Month: November 2011

Twitter Weekly Updates for 2011-11-27

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The Olive Ridley Arrives in BC

No, not me, the sea turtle! When this blog migrated to BC in 2008, it surely didn’t expect the sea turtle it was named after to follow suit, but here we are…

A species of sea turtle never before seen in B.C. waters arrived on Wickaninnish Beach this week.

Parks Canada, the Department of Fisheries and Oceans, and the Vancouver Aquarium worked together to confirm the event as the first-ever sighting of an olive ridley sea turtle in B.C. waters.

“B.C. residents can be proud to learn that we now officially have three sea turtle species in our waters,” stated a media release from the three organizations involved.

via Sea turtle found in Pacific Rim park.

I would quibble with “never before seen”, this is highly unlikely in the many years Canada’s indigenous have made their home on the ocean, and given that turtles tend to stray. It appears this female arrived nearly dead, and died of possible blunt force trauma, which can be caused by many things including propeller hits, boat collisions, etc. Also found, large bits of plastic inside her stomach, which is all too common.

So, farewell, dear friend, you strayed a bit too far north for your tastes, not as far as Alaska, but far enough.

Twitter Weekly Updates for 2011-11-20

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Jeffrey Simpson and Lazy Writing aka I wrote a letter to the editor

Jeffrey Simpson wrote an interesting article on the politics of tarsands pipelines that had some good insights:

  • Harper lecturing Obama on playing politics is a bit rich
  • The opposition is multi-faceted, not just based on the carbon footprint
  • The opposition is widespread, and opposition is not tarsands specific, but against expanding fossil fuel in a world poised to warm at an ever increasing rate
  • Tarsands oil is dirty oil, and no amount of lobbying can take that away
  • Alterate pipeline routes such as Enbridge’s Northern Gateway are not going to be easy to construct given significant First Nations’ opposition

It was on the last point that Jeffrey Simpson’s otherwise useful Op-Ed degenerated into what can be charitably described (by a PR hack) as an “unwise choice of words”.

The route must traverse huge tracts of land claimed by aboriginals who, for a variety of reasons, don’t want a pipeline. Maybe they’re pigheaded. Maybe they don’t want to join modernity.

This is insulting and ignorant to begin with. Surely Jeffrey Simpson does basic research before he writes these columns, and google searches will reveal many many articles, including one in the newspaper that pays his salary that clearly explain the rational reasons behind First Nations’ concerns on pipelines. Simpson seems to have no trouble finding rational reasons to buttress other opposition claims. He says Nebraska’s opposition was due to the pipeline passing over environmentally sensitive areas. He also uses a Royal Society of Canada report judging Canada’s green house gas mitigation efforts as inadequate to make a larger point about the pollution caused by the tarsands and fossil fuels.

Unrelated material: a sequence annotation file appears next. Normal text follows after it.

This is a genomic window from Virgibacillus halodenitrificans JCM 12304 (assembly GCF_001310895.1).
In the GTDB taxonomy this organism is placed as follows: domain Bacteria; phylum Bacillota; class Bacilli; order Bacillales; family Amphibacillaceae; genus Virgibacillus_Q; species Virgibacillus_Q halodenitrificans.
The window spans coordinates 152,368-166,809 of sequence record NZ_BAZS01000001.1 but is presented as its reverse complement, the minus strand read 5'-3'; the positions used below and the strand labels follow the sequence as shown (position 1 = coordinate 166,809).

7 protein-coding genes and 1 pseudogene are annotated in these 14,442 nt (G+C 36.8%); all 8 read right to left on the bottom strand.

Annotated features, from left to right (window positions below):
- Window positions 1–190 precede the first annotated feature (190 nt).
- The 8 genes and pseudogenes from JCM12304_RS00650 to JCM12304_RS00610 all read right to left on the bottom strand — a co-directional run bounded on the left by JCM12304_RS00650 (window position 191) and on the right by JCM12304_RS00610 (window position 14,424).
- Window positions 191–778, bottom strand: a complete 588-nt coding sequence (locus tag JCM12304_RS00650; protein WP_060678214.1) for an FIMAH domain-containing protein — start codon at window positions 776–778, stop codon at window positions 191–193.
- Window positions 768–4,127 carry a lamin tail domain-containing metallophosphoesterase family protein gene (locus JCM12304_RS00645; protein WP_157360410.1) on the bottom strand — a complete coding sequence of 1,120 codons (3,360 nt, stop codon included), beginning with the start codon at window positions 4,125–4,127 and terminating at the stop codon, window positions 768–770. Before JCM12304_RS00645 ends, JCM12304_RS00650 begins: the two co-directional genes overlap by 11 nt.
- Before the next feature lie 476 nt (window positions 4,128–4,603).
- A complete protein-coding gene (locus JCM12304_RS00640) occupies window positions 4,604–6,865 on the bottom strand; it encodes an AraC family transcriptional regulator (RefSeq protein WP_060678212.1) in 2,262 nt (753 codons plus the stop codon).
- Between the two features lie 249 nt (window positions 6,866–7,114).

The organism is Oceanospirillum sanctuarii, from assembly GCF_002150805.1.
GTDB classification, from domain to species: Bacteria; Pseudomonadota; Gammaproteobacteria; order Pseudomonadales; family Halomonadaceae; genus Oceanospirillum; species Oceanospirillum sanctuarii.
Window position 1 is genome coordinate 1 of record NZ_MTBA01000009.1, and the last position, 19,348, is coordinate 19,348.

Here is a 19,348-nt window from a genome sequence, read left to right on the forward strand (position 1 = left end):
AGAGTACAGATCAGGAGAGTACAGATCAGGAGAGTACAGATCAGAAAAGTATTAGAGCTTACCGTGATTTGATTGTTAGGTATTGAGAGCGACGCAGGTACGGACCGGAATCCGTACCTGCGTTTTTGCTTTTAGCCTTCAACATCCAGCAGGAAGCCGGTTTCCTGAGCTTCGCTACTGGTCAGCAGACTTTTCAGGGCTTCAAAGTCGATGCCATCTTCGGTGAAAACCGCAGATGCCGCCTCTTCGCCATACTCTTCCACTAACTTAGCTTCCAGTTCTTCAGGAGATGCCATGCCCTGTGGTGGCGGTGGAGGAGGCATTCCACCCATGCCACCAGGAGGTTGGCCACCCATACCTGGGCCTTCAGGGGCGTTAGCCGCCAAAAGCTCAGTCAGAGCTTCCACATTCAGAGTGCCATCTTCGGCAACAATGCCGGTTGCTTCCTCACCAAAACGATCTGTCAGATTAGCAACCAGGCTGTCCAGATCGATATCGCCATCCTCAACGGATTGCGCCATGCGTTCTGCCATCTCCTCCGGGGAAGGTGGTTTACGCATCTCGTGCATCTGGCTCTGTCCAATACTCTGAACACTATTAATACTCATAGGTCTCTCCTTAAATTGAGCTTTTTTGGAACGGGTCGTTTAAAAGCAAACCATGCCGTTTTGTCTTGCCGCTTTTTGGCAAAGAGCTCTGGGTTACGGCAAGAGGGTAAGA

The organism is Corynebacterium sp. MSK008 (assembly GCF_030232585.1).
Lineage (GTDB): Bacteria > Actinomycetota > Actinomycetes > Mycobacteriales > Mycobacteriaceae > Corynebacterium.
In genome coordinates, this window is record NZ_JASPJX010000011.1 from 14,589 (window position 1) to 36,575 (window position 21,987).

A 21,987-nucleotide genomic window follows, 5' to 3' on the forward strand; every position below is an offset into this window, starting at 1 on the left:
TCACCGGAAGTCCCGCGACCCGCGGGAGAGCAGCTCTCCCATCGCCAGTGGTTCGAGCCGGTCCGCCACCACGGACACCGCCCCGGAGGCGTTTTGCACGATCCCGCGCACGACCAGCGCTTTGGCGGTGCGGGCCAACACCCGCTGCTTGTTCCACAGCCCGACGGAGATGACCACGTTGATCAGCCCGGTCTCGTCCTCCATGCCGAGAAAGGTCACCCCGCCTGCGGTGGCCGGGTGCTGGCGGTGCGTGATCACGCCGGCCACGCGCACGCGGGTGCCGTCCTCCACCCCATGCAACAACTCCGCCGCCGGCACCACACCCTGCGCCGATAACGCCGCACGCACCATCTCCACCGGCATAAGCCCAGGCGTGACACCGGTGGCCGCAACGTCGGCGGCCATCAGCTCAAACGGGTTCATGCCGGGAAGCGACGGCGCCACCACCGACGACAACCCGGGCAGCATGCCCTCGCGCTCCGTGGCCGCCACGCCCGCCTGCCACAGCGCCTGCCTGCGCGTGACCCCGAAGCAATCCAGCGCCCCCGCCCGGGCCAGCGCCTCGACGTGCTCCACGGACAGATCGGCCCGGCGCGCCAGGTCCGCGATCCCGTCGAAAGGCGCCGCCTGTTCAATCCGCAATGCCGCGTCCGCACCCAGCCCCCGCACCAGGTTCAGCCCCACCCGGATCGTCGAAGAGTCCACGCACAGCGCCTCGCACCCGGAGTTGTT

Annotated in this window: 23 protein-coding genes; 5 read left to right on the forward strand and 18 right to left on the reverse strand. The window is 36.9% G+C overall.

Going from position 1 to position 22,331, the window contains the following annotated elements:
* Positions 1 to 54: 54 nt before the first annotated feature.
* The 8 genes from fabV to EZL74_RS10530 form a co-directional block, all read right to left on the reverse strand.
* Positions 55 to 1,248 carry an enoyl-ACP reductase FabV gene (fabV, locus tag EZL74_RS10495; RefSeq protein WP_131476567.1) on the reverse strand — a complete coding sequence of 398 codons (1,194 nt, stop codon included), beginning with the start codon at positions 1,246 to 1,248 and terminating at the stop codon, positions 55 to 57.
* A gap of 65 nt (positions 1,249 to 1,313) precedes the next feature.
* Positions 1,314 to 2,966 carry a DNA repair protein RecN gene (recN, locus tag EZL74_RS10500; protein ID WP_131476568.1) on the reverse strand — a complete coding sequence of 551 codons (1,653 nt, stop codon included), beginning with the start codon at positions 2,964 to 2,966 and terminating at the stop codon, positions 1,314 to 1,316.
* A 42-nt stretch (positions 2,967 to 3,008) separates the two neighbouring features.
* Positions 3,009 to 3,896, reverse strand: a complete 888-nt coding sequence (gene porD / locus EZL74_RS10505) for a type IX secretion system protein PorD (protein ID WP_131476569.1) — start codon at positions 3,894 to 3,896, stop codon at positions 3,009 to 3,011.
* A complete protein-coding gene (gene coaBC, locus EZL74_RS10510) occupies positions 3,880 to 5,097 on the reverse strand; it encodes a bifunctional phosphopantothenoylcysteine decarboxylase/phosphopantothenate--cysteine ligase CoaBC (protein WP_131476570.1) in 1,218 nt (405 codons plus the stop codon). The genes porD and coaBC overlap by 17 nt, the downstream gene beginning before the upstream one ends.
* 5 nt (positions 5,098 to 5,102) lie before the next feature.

However, for First Nations’ concerns alone, he resorts to the irrational, tired and racist tropes of First Nations people being “pigheaded”, or “opposed to modernity”. What exactly is Mr Simpson trying to imply?

I was angry enough to dash a letter off to the Globe and Mail, which they promptly published, thanks folks.

Here’s what they published

Jeffrey Simpson’s column (Pipe-Altering Lessons – Nov. 16) offers some good insights into pipeline politics and government hypocrisy and states accurately that people are opposed to most fossil fuel expansion, not just the oil sands. However, his speculation on First Nations’ opposition to the Northern Gateway project as “pig headed” or not wanting “to join modernity” are offensive and misstate the valid concerns voiced by more than 60 indigenous communities. They are concerned about irreparable damage to the land and salmon migration routes and are well aware how little of the large profits made by energy companies accrues to the First Nations whose land these projects are frequently based on. Their reasons are well founded and well documented by many First Nations, including the Wet’suwet’en.

Here’s what I wrote.

Jeffrey Simpson’s Opinion, Pipeline-altering lessons offers some good insights into oilsands pipeline politics, government hypocrisy and states accurately that people are opposed to most fossil fuel expansion, not just the oilsands . However, Simpson’s speculation on First Nations’ opposition to the Northern Gateway project as “pig
headed”, or “not wanting to join modernity” are offensive and misstate the valid concerns voiced by more than 60 indigenous communities. They are concerned about irreparable damage to their land, and salmon migration routes. They are well aware that little/none of the large profits made by Enbridge and other oil companies accrue to the First Nations whose land these projects are frequently based on. Their reasons for opposing are well founded, and well documented by many First Nations including the Wet’suwet’en.

If Mr Simpson were a little less “pig headed”, or “more willing to join modernity”, he would fire up that marvellous modern invention, the web browser and look up wetsuweten.com. His unnecessary slurs take away from what is a otherwise a sensible and well written article.

They did leave out my rather snarky last paragraph 🙂

Pig picture from jm999uk’s flickr stream used under a creative commons licence.

Twitter Weekly Updates for 2011-11-13

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Twitter Weekly Updates for 2011-11-06

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